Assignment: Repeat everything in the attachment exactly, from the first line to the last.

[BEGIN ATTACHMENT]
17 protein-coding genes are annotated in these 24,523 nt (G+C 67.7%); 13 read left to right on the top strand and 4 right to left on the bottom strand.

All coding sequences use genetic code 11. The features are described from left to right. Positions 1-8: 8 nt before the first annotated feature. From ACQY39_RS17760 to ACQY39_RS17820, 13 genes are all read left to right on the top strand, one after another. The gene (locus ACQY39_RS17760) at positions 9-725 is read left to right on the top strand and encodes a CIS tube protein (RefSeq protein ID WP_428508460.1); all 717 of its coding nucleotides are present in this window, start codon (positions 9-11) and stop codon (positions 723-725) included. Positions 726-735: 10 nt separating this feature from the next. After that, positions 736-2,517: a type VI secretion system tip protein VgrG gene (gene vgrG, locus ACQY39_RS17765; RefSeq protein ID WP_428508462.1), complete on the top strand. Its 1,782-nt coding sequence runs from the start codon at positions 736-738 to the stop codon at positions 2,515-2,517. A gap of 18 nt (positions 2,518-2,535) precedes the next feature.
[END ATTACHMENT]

17 protein-coding genes are annotated in these 24,523 nt (G+C 67.7%); 13 read left to right on the top strand and 4 right to left on the bottom strand.

All coding sequences use genetic code 11. The features are described from left to right. Positions 1-8: 8 nt before the first annotated feature. From ACQY39_RS17760 to ACQY39_RS17820, 13 genes are all read left to right on the top strand, one after another. The gene (locus ACQY39_RS17760) at positions 9-725 is read left to right on the top strand and encodes a CIS tube protein (RefSeq protein ID WP_428508460.1); all 717 of its coding nucleotides are present in this window, start codon (positions 9-11) and stop codon (positions 723-725) included. Positions 726-735: 10 nt separating this feature from the next. After that, positions 736-2,517: a type VI secretion system tip protein VgrG gene (gene vgrG, locus ACQY39_RS17765; RefSeq protein ID WP_428508462.1), complete on the top strand. Its 1,782-nt coding sequence runs from the start codon at positions 736-738 to the stop codon at positions 2,515-2,517. A gap of 18 nt (positions 2,518-2,535) precedes the next feature.